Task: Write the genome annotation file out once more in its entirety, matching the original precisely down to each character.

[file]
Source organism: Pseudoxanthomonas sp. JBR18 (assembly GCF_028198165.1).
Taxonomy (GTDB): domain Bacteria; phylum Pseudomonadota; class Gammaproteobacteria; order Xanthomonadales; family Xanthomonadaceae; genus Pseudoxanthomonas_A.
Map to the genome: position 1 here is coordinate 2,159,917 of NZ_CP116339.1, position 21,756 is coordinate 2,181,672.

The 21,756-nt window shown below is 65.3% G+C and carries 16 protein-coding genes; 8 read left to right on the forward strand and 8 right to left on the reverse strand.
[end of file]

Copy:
Source organism: Pseudoxanthomonas sp. JBR18 (assembly GCF_028198165.1).
Taxonomy (GTDB): domain Bacteria; phylum Pseudomonadota; class Gammaproteobacteria; order Xanthomonadales; family Xanthomonadaceae; genus Pseudoxanthomonas_A.
Map to the genome: position 1 here is coordinate 2,159,917 of NZ_CP116339.1, position 21,756 is coordinate 2,181,672.

The 21,756-nt window shown below is 65.3% G+C and carries 16 protein-coding genes; 8 read left to right on the forward strand and 8 right to left on the reverse strand.